Whittington Settlers in New Zealand in the 19th Century
  • Child Whittington, (b. 1863), aged Infant, British settler travelling from London aboard the ship 'Mermaid' arriving in Lyttelton, Christchurch, South Island, New Zealand on 16th February 1864 [9]
  • Miss Lucy Whittington, British settler travelling from London aboard the ship 'Mermaid' arriving in Lyttelton, Christchurch, South Island, New Zealand on 16th February 1864 [9]
  • Mr. James Whittington, (b. 1823), aged 40, British farm labourer travelling from London aboard the ship 'Mermaid' arriving in Lyttelton, Christchurch, South Island, New Zealand on 16th February 1864 [9]
  • Mrs. Mary Anne Whittington, (b. 1825), aged 38, British settler travelling from London aboard the ship 'Mermaid' arriving in Lyttelton, Christchurch, South Island, New Zealand on 16th February 1864 [9]
  • Mr. Jame Whittington, Jr., (b. 1840), aged 23, British farm labourer travelling from London aboard the ship 'Mermaid' arriving in Lyttelton, Christchurch, South Island, New Zealand on 16th February 1864 [9]
  • ... (More are available in all our PDF Extended History products and printed products wherever possible.)

West Indies Whittington migration to West Indies +

The British first settled the British West Indies around 1604. They made many attempts but failed in some to establish settlements on the Islands including Saint Lucia and Grenada. By 1627 they had managed to establish settlements on St. Kitts (St. Christopher) and Barbados, but by 1641 the Spanish had moved in and destroyed some of these including those at Providence Island. The British continued to expand the settlements including setting the First Federation in the British West Indies by 1674; some of the islands include Barbados, Bermuda, Cayman Island, Turks and Caicos, Jamaica and Belize then known as British Honduras. By the 1960's many of the islands became independent after the West Indies Federation which existed from 1958 to 1962 failed due to internal political conflicts. After this a number of Eastern Caribbean islands formed a free association. [10]
Whittington Settlers in West Indies in the 17th Century
  • Stephen Whittington who settled in St. Christopher (Saint Kitts) in 1633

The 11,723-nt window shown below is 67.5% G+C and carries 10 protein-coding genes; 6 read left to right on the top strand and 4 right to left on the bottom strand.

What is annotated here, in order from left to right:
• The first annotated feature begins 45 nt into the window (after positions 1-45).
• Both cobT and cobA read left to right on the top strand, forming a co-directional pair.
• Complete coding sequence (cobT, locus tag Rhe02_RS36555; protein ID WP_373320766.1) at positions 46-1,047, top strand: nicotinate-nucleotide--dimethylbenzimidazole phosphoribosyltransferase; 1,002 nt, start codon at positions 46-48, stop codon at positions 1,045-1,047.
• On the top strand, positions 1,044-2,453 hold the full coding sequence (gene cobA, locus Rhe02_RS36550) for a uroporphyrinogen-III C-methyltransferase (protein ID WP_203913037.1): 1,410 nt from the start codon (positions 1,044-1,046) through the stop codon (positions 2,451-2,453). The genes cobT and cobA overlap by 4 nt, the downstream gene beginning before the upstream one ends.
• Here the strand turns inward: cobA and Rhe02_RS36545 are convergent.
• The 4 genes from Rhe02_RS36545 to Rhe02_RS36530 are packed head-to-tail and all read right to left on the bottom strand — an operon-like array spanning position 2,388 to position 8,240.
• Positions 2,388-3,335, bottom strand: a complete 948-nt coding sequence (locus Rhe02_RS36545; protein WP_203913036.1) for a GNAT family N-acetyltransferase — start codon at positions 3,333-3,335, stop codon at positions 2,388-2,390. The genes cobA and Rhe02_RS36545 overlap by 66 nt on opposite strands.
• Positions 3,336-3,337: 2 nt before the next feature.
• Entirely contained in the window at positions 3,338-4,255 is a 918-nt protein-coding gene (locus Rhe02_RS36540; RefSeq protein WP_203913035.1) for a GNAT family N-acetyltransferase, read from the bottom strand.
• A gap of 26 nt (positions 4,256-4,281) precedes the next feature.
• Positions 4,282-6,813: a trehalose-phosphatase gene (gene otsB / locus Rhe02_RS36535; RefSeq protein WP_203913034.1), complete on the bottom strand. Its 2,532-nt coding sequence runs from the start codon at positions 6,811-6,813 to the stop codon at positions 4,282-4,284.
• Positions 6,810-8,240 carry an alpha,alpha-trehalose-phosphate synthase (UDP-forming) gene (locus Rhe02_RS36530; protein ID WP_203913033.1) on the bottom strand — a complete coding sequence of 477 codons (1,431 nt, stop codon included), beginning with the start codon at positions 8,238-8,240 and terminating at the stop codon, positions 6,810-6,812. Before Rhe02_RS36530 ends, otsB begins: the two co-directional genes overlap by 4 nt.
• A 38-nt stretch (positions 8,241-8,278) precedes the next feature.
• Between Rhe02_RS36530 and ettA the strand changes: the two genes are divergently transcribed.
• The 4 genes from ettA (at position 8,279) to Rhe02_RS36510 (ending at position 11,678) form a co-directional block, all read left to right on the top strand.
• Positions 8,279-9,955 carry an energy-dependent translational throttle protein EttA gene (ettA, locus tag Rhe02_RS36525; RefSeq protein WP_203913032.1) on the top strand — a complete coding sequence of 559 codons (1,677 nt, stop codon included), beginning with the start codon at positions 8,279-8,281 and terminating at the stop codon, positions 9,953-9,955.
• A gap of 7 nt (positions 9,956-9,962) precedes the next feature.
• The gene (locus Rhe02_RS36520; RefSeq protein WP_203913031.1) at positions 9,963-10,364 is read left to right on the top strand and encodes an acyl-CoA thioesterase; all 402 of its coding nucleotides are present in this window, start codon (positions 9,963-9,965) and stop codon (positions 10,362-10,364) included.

• Stephen Whittington, aged 20, who landed in St Christopher in 1633 [4]

Contemporary Notables of the name Whittington (post 1700) +

  • William Marvin "Bill" Whittington (1949-8211), American racing driver from Lubbock, Texas
  • Sweet Dick Whittington (b. 1934), American disc jockey
  • Shayne Whittington (b. 1991), American basketball player
  • Richard Whittington, American Corporate Strategy Academic
  • Khadijah Whittington (b. 1986), American basketball player
  • Lauren Whittington, American journalist
  • Hulon B. Whittington (1921-1969), American officer, recipient of the Medal of Honor for his actions in World War II
  • Jim Whittington (b. 1941), American televangelist
  • Harry Whittington (1915-1989), American novelist
  • Eydie Whittington, American politician, Member of the Council of the District of Columbia (1995-1997)
  • ... (Another 22 notables are available in all our PDF Extended History products and printed products wherever possible.)


The Whittington Motto +

The motto was originally a war cry or slogan. Mottoes first began to be shown with arms in the 14th and 15th centuries, but were not in general use until the 17th century. Thus the oldest coats of arms generally do not include a motto. Mottoes seldom form part of the grant of arms: Under most heraldic authorities, a motto is an optional component of the coat of arms, and can be added to or changed at will; many families have chosen not to display a motto.

Motto: Sapere aude
Motto Translation: Dare to be wise.


  1. ^ Smith, George (ed), Dictionary of National Biography. London: Smith, Elder & Co., 1885-1900. Print
  2. ^ Cleveland, Dutchess of The Battle Abbey Roll with some Account of the Norman Lineages. London: John Murray, Abermarle Street, 1889. Print. Volume 3 of 3
  3. ^ https://namecensus.com/most_common_surnames.htm
  4. ^ Filby, P. William, Meyer, Mary K., Passenger and immigration lists index : a guide to published arrival records of about 500,000 passengers who came to the United States and Canada in the seventeenth, eighteenth, and nineteenth centuries. 1982-1985 Cumulated Supplements in Four Volumes Detroit, Mich. : Gale Research Co., 1985, Print (ISBN 0-8103-1795-8)
  5. ^ Rubincam, Milton. The Old United Empire Loyalists List. Genealogical Publishing Co., Inc, 1976. (Originally published as; United Empire Loyalists. The Centennial of the Settlement of Upper Canada. Rose Publishing Company, 1885.) ISBN 0-8063-0331-X
  6. ^ State Records of South Australia. (Retrieved 2010, November 5) The STEBONHEATH 1850. Retrieved http://www.slsa.sa.gov.au/BSA/1850Stebonheath.htm
  7. ^ South Australian Register Friday 26th August 1853. (Retrieved 2010, November 5) Magdalena 1853. Retrieved http://www.theshipslist.com/ships/australia/magdalena1853.shtml
  8. ^ South Australian Register Thursday 26th April 1855. (Retrieved 2010, November 5) Caroline 1855. Retrieved http://www.theshipslist.com/ships/australia/caroline1855.shtml
  9. ^ New Zealand Yesteryears Passenger Lists 1800 to 1900 (Retrieved 17th October 2018). Retrieved from http://www.yesteryears.co.nz/shipping/passlist.html
  10. ^ https://en.wikipedia.org/wiki/British_West_Indies